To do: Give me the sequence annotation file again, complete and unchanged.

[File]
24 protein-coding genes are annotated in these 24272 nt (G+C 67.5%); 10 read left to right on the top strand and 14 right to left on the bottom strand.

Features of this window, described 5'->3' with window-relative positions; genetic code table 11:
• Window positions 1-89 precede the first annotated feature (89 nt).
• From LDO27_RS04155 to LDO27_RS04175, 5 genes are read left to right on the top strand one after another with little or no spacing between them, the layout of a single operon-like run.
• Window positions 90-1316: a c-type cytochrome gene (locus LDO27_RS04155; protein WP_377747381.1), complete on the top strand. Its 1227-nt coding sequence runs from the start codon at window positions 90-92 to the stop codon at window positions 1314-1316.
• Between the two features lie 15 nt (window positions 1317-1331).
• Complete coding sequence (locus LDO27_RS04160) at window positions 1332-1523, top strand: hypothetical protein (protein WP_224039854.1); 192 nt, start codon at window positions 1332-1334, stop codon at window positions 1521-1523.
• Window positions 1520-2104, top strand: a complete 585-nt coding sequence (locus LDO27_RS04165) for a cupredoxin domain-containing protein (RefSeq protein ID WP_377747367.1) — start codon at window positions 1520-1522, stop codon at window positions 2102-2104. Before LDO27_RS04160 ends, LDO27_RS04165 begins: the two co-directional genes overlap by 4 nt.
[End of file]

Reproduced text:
24 protein-coding genes are annotated in these 24272 nt (G+C 67.5%); 10 read left to right on the top strand and 14 right to left on the bottom strand.

Features of this window, described 5'->3' with window-relative positions; genetic code table 11:
• Window positions 1-89 precede the first annotated feature (89 nt).
• From LDO27_RS04155 to LDO27_RS04175, 5 genes are read left to right on the top strand one after another with little or no spacing between them, the layout of a single operon-like run.
• Window positions 90-1316: a c-type cytochrome gene (locus LDO27_RS04155; protein WP_377747381.1), complete on the top strand. Its 1227-nt coding sequence runs from the start codon at window positions 90-92 to the stop codon at window positions 1314-1316.
• Between the two features lie 15 nt (window positions 1317-1331).
• Complete coding sequence (locus LDO27_RS04160) at window positions 1332-1523, top strand: hypothetical protein (protein WP_224039854.1); 192 nt, start codon at window positions 1332-1334, stop codon at window positions 1521-1523.
• Window positions 1520-2104, top strand: a complete 585-nt coding sequence (locus LDO27_RS04165) for a cupredoxin domain-containing protein (RefSeq protein ID WP_377747367.1) — start codon at window positions 1520-1522, stop codon at window positions 2102-2104. Before LDO27_RS04160 ends, LDO27_RS04165 begins: the two co-directional genes overlap by 4 nt.